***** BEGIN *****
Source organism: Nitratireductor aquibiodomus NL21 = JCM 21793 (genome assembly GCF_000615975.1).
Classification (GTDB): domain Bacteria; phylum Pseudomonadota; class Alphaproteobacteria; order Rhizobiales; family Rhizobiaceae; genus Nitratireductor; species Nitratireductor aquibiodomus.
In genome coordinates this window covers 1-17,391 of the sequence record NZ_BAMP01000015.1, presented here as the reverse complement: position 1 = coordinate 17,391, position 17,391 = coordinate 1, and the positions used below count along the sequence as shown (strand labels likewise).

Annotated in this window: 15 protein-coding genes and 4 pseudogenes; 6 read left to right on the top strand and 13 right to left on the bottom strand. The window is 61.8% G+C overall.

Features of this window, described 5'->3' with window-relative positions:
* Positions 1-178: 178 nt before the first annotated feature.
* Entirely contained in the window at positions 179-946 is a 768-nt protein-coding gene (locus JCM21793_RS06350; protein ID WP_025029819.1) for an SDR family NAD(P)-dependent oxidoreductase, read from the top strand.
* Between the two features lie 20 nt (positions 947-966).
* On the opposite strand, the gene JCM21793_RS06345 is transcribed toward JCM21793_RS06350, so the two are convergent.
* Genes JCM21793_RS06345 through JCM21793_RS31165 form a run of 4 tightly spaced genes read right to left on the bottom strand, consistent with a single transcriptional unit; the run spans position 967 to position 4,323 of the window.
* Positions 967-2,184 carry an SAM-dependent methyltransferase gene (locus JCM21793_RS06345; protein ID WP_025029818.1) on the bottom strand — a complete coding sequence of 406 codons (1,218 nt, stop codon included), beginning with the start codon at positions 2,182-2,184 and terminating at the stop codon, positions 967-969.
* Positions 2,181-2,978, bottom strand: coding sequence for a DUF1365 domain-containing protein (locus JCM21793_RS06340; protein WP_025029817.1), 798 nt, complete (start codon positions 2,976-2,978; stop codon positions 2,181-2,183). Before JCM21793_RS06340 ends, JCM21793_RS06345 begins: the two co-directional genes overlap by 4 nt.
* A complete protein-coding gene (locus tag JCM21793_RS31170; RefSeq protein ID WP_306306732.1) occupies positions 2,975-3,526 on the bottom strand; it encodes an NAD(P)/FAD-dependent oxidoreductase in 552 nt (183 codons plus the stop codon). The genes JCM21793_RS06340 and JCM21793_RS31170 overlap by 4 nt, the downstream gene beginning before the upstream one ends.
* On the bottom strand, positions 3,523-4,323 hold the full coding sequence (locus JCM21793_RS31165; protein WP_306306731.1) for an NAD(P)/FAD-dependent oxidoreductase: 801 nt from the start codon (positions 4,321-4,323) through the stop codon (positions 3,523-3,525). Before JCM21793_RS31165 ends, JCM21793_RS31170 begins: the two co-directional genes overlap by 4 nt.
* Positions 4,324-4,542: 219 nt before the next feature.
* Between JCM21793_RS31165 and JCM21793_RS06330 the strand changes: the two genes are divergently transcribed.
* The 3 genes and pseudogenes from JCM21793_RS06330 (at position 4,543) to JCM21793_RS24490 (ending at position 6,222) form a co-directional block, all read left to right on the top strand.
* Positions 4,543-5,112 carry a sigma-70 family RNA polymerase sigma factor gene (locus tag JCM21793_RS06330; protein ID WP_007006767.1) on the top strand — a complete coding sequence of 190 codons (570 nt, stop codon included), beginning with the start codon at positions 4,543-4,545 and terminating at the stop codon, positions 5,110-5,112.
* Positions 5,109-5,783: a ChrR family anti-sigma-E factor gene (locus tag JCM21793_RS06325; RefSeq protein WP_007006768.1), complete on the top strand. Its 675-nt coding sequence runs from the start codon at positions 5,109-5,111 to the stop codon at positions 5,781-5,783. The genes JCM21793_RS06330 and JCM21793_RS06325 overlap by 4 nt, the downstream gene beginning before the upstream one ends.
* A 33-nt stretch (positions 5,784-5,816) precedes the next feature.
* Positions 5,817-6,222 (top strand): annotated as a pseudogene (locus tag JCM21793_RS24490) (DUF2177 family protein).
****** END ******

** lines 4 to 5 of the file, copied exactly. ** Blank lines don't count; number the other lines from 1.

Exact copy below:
Annotated in this window: 15 protein-coding genes and 4 pseudogenes; 6 read left to right on the top strand and 13 right to left on the bottom strand. The window is 61.8% G+C overall.

Features of this window, described 5'->3' with window-relative positions: